Lipases with suitable substrate specificity are needed to minimize the release of short-chain fatty acids that may cause undesirable off-flavors in fine bakery goods. The broad spectrum of lipase substrate specificities seen in the p-nitrophenyl-assay was not apparent in the patterns of free fatty acids (FFA) released from model emulsions. There, all lipases released similar percentages of FFA depending on the fat and emulsifier used. The full text is available here: doi: 10.1016/j.lwt.2022.113914
New paper in Frontiers in Plant Science
Quantitation of amylase/trypsin-inhibitors (ATIs) in wheat is still a challenge. A selection of ATIs was silenced in the common wheat cultivar Bobwhite and durum wheat cultivar Svevo by RNAi and gene editing, respectively, in order to reduce the amounts of ATIs. All lines were analyzed by LC-MS/MS with one targeted method using stable isotope labelled peptides and four different approaches for relative quantitation. The full text is available here: doi: 10.3389/fpls.2022.974881
SDS-PAGE of wheat extracts. White arrows correspond to the band over 15 kDa (CM3) and black arrows below 15 kDa (all other ATIs). Figure taken unmodified from Geisslitz et al. (2022), available under a Creative Commons Attribution 4.0 International License.
Eleonora Tissen starts her PhD thesis on the "Detection of partially hydrolyzed gluten in foods". Welcome (again) to our group!
Harald Perten Prize 2022 awarded to Katharina Scherf
The Harald Perten Prize of the International Association for Cereal Science and Technology (ICC) recognizes and rewards outstanding achievements in science, research, teaching or transmission of knowledge which serve the cereal sciences and technology, primarily recognizing practical applications in the areas of starch, gluten and enzymes. Awarded every second year, this year's prize goes to Katharina Scherf and it was handed over at the ICC2022 Conference in July 2022. Find out more HERE.
Photo: International Association for Cereal Science and Technology (ICC)
Eleonora Tissen joins our group as a scientific assistant. Welcome to our group!
Bianka Bohnacker joins our group as a scientific assistant. Welcome to our group!
ERC Starting Grant for Katharina Scherf
Wheat-related diseases such as celiac disease or wheat allergies are increasing in the population. The causes for this increase are still unknown, but involve the intricate interaction of proteolytically resistant gluten immunoreactive peptides from wheat, rye and barley, the human immune system and yet unknown adjuvants. The exact molecular structures of gluten immunoreactive peptides that occur in the human body, for example after the consumption of wheat products, are not yet known, because specific analytical methods are lacking. The GLUTENOMICS project (Tracking gluten immunoreactive peptides from the grain to the gut and beyond) aims to uncover precisely these structures. The European Research Council (ERC) has awarded the Starting Grant with up to 1.5 million Euro for five years to Katharina Scherf. Find out more HERE.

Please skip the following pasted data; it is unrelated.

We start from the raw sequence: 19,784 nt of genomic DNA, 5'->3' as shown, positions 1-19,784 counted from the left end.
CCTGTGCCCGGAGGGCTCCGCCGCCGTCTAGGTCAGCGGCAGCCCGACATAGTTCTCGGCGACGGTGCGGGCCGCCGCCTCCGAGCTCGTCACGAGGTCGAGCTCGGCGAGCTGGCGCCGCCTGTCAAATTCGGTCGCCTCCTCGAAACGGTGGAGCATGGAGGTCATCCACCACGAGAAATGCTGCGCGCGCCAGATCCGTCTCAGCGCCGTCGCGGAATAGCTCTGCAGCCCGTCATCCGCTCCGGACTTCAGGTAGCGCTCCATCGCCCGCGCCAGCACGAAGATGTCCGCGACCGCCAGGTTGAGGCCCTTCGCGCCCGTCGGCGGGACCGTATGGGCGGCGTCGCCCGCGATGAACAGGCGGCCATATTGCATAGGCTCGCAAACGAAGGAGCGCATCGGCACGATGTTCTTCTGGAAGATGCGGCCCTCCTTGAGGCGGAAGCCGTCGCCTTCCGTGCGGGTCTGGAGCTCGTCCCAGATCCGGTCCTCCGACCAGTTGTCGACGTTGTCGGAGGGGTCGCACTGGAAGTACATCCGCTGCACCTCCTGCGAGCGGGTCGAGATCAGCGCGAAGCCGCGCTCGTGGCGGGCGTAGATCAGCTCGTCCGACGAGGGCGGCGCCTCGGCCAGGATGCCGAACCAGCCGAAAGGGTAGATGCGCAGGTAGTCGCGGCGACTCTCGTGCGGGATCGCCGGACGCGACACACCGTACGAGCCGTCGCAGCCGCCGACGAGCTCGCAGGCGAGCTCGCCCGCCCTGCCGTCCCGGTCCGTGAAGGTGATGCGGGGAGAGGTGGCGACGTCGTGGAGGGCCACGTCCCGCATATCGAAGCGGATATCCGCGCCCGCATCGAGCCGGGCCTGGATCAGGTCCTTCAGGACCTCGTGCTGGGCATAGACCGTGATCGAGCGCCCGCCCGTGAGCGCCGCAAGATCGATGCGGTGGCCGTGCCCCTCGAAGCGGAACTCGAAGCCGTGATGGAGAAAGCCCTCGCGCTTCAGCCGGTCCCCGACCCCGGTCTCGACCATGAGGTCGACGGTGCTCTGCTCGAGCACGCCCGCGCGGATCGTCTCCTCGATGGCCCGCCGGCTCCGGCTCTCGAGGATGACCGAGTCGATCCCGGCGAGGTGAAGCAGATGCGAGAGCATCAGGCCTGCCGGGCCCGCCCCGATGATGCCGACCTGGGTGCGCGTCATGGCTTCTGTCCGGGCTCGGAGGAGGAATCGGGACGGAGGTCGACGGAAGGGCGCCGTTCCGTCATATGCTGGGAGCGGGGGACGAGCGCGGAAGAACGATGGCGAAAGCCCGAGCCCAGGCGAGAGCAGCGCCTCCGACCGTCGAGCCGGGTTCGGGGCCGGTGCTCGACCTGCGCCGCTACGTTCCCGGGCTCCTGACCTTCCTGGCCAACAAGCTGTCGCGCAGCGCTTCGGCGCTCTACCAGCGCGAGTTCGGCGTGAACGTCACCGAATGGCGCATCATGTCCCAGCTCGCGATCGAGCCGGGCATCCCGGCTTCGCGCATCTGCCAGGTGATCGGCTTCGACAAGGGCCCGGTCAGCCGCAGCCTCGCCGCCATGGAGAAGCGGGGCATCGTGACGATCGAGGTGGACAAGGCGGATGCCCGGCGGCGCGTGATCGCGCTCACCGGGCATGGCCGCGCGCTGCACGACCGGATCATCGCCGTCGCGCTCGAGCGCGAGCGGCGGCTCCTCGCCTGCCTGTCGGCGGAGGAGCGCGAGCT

Lisa Geißendörfer and Eleonora Tissen successfully completed their MSc theses. Congratulations and all the best for the future!
Marlene Fischer, Melanie Leitner, Anne-Sophie Lickvers, Kim Lorenz, Katrin Maß and Helen Weihrich start their MSc theses. Welcome to our group!
Our research related to wheat and baking was featured in "alles wissen" by HR-Fernsehen in the part called "Das Geheimnis guter Brötchen" (The secret of good bread rolls) on March 17, 2022. Take a look at the full episode HERE.
New paper in European Journal of Nutrition
Amylase/trypsin inhibitors (ATIs) are widely consumed in cereal-based foods and have been implicated in adverse reactions to wheat exposure, such as respiratory and food allergy, and intestinal responses associated with coeliac disease and non-coeliac wheat sensitivity. This review summarizes our current knowledge of these proteins, focusing on features which relate to their biological activity and identifying gaps in our knowledge and research priorities. The full text is available here: doi: 10.1007/s00394-022-02841-y
Ears of einkorn (A), emmer (B), spelt (C) and modern wheat (D). Photos: S. Geisslitz. Figure taken unmodified from Geisslitz et al. (2022), available under a Creative Commons Attribution 4.0 International License.
We say goodbye to Melanie Leitner who supported our project on the gluten network structure of spelt and emmer and we wish her all the best for her upcoming MSc thesis in our group!